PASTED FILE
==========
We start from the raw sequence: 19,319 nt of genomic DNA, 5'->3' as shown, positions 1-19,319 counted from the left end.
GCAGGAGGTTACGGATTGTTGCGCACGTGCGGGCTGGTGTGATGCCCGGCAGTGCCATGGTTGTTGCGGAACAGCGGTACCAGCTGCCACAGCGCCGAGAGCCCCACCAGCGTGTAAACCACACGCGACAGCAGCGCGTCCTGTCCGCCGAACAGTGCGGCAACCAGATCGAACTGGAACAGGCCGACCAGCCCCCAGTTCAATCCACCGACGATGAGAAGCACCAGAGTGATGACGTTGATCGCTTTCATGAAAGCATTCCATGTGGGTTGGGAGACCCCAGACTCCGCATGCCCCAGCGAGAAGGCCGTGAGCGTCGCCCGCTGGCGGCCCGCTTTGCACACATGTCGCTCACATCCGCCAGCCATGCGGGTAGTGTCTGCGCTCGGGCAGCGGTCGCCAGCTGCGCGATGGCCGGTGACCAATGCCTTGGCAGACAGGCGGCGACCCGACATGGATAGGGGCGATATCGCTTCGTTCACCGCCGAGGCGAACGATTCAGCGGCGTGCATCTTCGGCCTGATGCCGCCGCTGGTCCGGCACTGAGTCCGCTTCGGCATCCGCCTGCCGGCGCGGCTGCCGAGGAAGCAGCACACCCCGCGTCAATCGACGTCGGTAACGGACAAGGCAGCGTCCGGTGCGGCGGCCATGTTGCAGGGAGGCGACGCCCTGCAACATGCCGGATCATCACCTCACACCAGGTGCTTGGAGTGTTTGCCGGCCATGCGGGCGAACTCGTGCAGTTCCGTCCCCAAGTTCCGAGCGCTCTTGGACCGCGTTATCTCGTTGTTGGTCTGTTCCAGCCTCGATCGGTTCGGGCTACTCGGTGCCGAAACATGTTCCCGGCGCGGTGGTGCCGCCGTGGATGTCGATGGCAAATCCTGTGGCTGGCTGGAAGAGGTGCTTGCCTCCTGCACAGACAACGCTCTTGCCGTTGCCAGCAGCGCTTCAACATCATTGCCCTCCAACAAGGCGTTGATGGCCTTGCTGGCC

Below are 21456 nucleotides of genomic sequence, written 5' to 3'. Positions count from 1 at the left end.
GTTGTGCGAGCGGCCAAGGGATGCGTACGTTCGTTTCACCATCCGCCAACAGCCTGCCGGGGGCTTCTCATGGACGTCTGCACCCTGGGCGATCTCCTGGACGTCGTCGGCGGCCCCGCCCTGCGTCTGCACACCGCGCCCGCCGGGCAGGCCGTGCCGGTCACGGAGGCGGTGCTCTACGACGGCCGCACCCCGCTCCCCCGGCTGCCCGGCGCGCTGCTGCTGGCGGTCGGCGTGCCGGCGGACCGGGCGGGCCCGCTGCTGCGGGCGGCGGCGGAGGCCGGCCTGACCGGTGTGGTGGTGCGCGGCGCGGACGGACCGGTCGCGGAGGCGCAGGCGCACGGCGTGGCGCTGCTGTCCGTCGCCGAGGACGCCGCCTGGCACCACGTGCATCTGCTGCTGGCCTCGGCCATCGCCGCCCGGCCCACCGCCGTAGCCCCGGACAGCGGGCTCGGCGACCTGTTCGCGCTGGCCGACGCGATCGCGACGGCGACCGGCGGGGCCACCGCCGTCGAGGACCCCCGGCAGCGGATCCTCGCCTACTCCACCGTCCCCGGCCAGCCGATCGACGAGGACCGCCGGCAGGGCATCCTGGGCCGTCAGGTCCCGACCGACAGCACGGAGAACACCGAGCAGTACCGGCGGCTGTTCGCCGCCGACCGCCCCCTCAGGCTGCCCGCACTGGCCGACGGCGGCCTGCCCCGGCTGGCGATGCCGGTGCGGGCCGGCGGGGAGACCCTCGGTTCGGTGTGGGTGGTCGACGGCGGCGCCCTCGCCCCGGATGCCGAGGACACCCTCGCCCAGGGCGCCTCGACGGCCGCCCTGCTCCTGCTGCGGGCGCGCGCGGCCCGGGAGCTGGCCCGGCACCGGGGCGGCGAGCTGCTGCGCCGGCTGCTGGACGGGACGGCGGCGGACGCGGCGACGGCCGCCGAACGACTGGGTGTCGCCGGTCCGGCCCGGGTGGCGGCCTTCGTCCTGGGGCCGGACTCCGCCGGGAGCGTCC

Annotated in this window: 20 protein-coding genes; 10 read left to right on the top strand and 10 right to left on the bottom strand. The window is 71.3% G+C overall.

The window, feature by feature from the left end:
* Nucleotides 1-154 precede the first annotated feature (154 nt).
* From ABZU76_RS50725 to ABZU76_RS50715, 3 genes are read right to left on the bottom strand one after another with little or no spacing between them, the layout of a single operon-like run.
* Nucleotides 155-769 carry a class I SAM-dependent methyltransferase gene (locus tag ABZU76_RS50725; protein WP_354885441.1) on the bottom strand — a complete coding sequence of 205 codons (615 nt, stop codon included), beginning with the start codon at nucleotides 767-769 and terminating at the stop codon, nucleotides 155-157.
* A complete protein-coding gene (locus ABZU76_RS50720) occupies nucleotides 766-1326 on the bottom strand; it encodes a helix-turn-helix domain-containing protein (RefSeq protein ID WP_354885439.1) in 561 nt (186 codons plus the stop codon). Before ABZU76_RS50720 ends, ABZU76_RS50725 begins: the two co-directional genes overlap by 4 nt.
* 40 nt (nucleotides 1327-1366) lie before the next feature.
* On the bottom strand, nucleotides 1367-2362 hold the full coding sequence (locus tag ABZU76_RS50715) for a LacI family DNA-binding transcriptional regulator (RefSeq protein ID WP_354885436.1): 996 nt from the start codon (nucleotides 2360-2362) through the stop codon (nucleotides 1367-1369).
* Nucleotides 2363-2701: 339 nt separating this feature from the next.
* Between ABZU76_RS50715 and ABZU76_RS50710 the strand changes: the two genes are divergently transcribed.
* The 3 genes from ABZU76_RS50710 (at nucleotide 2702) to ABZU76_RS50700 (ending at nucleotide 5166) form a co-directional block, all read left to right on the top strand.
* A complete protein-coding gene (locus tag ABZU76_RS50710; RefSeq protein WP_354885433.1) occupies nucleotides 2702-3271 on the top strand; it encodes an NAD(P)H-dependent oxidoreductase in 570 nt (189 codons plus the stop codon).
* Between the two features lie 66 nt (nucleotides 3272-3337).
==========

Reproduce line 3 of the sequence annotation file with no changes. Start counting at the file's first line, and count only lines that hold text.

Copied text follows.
Below are 21456 nucleotides of genomic sequence, written 5' to 3'. Positions count from 1 at the left end.